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Mir Sajjad Ali
Nuclear Technology | Volume 176 | Number 3 | December 2011 | Pages 442-451
Technical Note | Thermal Hydraulics | dx.doi.org/10.13182/NT11-A13319
Articles are hosted by Taylor and Francis Online.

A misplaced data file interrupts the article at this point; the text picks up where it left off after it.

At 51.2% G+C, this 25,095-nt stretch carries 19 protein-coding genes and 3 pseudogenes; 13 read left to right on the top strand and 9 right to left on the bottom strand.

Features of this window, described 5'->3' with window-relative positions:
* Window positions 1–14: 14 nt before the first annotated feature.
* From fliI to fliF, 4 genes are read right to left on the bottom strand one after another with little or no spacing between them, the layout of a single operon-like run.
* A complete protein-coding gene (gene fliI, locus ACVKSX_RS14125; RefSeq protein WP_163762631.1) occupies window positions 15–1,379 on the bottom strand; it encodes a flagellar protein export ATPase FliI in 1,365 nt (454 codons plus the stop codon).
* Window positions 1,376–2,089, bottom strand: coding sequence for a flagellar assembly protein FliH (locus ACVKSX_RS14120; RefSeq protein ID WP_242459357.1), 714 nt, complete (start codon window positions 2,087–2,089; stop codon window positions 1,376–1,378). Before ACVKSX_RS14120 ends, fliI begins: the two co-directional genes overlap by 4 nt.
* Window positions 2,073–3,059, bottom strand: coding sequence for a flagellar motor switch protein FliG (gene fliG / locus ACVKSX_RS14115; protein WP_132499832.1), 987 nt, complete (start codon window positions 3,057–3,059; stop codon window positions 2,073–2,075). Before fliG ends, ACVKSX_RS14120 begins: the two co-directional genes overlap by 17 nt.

Advanced technology may be used to exclude the dynamic effects of postulated pipe ruptures from structural design consideration. However, it must first be demonstrated that the probability of pipe rupture is extremely low under conditions consistent with the design bases for the piping. Demonstration of a low probability of pipe rupture requires a deterministic fracture mechanics analysis that evaluates the stability of postulated small, through-wall flaws in piping and the ability to detect leakage through the flaws long before the flaws could grow to unstable sizes. The concept/methodology underlying such analyses is referred to as leak before break (LBB). LBB could be accepted as a technically justifiable approach for eliminating postulated double-ended primary system pipe ruptures equal to the pressurizer surge line size or larger. Large or double-ended reactor coolant system pipe ruptures equal to the pressurizer surge line size or larger need not consider the dynamic effects of pipe whipping that may result from their failure, following LBB approval of these piping systems. However, LBB may not be applied for the demonstration of adequate emergency core cooling (i.e., calculation of post-loss-of-coolant-accident peak clad temperature and cladding oxidation). Similarly, LBB may not be applied to the determination of containment building pressure and temperature responses to postulated primary and secondary system pipe ruptures or for the environmental qualification of mechanical and electrical equipment. This conclusion has resulted from extensive research and development and rigorous evaluations by the U.S. Nuclear Regulatory Commission, the German RSK, and the commercial nuclear power industry and its organizations since the early 1970s. The LBB concept can be applied to an axial flaw in a pipe, to a circumferential crack, or to when a flaw is stable under normal operating conditions and remains stable when there is a sudden dynamic event (i.e., seismic loading) as a time-dependent inertial LBB analysis. These analyses are deterministic and could be extended to probabilistic evaluations as well. This technical note describes the evolution of the LBB concept, application, issues, and resolutions raised in the process of regulatory actions globally.In this technical note, prior LBB studies in Europe and the United States, performed by various authors and organizations including the International Atomic Energy Agency, are also reviewed and presented. Also included are LBB options and licensing issues raised in the process of regulatory actions in the United States, along with the outlook and perspectives for LBB in the new generation of nuclear power plants.